“Ask An African” is a new Mettle Consult (Mettle) initiative that seeks to gauge the perceptions of what Africans think about Africa. As a continent, Africa underperforms relative to other regions with regards to economic, social, and political development. At Mettle, one of our endeavors relates to understanding problems facing the African continent and finding solutions to them. In this quest, we realized how important changing the negative perception of Africa is to driving growth in and investments to the continent. Changing these negative perceptions is an uphill climb and will require strategic changes in our mentality as it relates to priority areas that include (but is not limited to) leadership, governance, accountability, security, education and responsible citizenship. As Africans, we need to take active roles in solving our problems. History shows that no one else will and waiting around for “someone” to do it produces zero results.
So in order to further understand the African continent, we sought and continue to seek African voices, as we have to tell our own stories. For far too long, others have told our stories. To this end, we created this segment because we belief it is time we saw and read about Africa, through the eyes and voices of Africans.
Today, we read from Joe Aloka K’Odingo.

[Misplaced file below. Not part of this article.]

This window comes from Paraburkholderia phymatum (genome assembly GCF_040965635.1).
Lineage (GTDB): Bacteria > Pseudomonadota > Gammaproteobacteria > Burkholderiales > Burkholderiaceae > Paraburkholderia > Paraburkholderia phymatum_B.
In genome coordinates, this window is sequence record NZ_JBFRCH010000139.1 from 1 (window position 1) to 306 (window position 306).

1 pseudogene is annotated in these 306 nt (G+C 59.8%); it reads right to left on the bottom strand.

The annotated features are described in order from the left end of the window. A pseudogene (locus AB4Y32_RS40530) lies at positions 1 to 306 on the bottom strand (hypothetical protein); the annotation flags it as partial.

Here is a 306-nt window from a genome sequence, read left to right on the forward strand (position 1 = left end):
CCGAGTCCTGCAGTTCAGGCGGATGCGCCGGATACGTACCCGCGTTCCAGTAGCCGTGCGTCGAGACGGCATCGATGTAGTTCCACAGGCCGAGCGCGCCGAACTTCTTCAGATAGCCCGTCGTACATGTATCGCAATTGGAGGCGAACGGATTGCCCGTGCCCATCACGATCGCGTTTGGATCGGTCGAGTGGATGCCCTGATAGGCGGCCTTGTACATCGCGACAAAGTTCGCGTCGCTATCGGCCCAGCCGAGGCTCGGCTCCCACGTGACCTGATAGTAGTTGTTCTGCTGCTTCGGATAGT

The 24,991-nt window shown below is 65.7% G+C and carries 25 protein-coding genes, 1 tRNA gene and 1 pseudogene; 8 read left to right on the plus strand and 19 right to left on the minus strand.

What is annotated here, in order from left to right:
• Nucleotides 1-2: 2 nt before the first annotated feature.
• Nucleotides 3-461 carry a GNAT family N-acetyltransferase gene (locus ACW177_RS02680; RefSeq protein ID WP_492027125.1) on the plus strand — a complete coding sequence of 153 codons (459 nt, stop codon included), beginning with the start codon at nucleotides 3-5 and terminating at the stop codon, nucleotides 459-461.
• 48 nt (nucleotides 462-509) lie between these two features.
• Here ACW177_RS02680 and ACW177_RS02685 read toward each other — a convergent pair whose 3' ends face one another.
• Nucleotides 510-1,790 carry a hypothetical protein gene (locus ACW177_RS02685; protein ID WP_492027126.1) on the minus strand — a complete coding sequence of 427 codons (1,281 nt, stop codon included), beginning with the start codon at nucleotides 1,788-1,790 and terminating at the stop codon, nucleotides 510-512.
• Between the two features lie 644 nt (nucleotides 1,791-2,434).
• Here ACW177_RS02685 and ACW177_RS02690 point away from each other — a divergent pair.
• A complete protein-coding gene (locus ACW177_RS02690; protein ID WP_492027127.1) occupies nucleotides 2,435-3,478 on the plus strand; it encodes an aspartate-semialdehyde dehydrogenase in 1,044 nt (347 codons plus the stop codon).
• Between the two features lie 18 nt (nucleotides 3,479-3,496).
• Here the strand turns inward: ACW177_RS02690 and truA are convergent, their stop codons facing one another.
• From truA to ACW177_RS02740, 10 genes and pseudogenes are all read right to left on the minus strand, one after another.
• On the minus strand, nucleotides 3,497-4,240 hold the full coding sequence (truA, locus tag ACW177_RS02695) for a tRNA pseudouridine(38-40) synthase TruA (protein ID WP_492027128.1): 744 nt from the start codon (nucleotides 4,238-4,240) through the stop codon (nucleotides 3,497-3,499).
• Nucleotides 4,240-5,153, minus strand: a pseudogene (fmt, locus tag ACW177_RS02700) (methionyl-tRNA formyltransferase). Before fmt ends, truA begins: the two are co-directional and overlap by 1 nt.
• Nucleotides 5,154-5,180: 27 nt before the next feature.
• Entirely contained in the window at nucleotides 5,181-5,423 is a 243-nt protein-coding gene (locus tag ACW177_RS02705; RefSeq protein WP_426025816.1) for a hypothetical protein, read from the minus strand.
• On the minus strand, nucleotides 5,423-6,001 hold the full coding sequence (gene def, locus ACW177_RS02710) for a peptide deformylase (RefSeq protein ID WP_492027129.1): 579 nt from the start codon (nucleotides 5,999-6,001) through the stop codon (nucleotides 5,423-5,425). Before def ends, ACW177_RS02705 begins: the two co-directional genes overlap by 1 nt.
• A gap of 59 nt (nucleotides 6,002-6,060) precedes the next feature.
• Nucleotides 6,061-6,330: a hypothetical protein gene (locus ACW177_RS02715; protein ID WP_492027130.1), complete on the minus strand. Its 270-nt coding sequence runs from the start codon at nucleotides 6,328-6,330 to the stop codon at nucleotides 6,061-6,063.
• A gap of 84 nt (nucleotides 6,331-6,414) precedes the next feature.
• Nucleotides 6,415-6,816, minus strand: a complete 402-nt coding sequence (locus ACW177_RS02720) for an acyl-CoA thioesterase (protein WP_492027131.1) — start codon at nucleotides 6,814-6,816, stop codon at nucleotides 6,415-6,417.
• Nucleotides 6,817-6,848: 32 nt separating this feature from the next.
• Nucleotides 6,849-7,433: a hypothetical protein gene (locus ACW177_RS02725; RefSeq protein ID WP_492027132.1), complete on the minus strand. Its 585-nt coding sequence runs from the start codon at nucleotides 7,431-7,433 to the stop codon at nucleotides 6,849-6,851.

1. Can you tell us a bit about yourself ?
My name is Joe Aloka K’Odingo. I am 49 years old. I was born in Nairobi, Kenya where I spent most of my childhood and studied until the second year of Business School. I was awarded a scholarship to study in Norway in 1990. During that time, IT was the buzzword. I opted to switch from business to pursue a degree in IT. I have over 20 years of experience in the IT-industry. I currently work as an IT-Project Manager at KPMG, Norway.
2. What is your super power?
I am a good listener.
3. What is your impression about Africa?
It is a continent on the move. It is diverse and has great potential.
4. What do you think Africans think about Africa?
Depends who one asks. Some see the light at the end of the tunnel and to others; it is one full of hopelessness.
5. What do you think non-Africans think about Africa?
Already answered in #4.
6. What frustrates you about the African continent? And your country?
Corruption and impunity. This is the largest plague crippling the continent.
7. What gives you hope about the African continent, and your country?
That there are many in the diaspora who are now returning to the continent to take part in nation building. In Kenya, the democratic process is one to be applauded. It is not perfect, but it offers its citizens the power to question their leaders and to make them accountable for their actions.
8. If you could make a change/difference in your country what would you do?
I would strengthen institutions to ensure proper governance.
Interviewed by Chisom Udeze